Bits: July 20, 2004
iTunes 100 million song contest
Apple recently had a contest to give away a 17" laptop and a coupon worth 10,000 song downloads to the person who bought the 100 millionth song from the iTunes Music Store. They also gave away 50 iPods (1 at every 100,000 from 95 million to 100 million). They displayed the current number of songs purchased (updated periodically) and I started keeping track of it to see if I could try buying some songs at the right time to give me a chance at winning. Below is a plot of the data I recorded over a few days, including a line fit based on the data before 99.9 million that gave me a general idea when it would hit 100 million. I knew this would be off, but at least I knew that I would need to stay up Sunday night. The graph also shows how song buying changes over the course of a day (the vertical dotted lines mark midnight eastern time). Looking at the slope, it shows that the iTunes Music Store sells about 6.3 songs per second on average.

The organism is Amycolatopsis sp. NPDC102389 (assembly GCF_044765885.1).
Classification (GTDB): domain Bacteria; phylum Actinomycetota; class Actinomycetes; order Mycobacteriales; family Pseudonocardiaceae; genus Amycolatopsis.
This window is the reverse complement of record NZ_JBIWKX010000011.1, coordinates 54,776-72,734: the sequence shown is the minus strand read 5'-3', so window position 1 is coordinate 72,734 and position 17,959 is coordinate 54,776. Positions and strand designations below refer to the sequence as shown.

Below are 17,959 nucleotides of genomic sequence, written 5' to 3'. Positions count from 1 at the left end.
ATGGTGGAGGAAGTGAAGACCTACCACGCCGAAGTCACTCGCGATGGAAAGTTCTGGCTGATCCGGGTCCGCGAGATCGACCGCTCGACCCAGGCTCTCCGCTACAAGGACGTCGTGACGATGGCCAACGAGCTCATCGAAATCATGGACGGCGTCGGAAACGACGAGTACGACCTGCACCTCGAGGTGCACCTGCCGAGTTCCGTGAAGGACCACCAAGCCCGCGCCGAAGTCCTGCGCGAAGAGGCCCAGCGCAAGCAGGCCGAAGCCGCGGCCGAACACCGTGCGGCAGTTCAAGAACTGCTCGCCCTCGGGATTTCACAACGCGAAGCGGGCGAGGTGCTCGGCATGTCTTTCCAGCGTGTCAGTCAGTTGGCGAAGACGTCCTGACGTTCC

Of course, the above plot wouldn't let me know when I should actually buy songs, since the buying accelerated at the end. Below is a zoom in on the end of the graph above. It has another line fit that includes the data after the last iPod was won at 99.9 million until I started buying music. It shows that there was a 10,000 song jump around 99.9 million when the iPod was won. Accounting for this, the red star on the line fit shows when the song count should hit 100 million - 10,000 = 99.99 million. This analysis predicted that the 100 millionth song would be purchased at 1:33 am. According to Apple, it was actually purchased at 1:21 am. From my graph, it looks like the winning song was purchased at 1:23, but all my data points are delayed a bit.
Regardless, I was purchasing songs around the time of the winner, so I guess I did everything I could. Given that they were selling almost 100 songs per second at that point, I shouldn't be disappointed that I didn't win. Oh well, at least I got some good music out of the deal.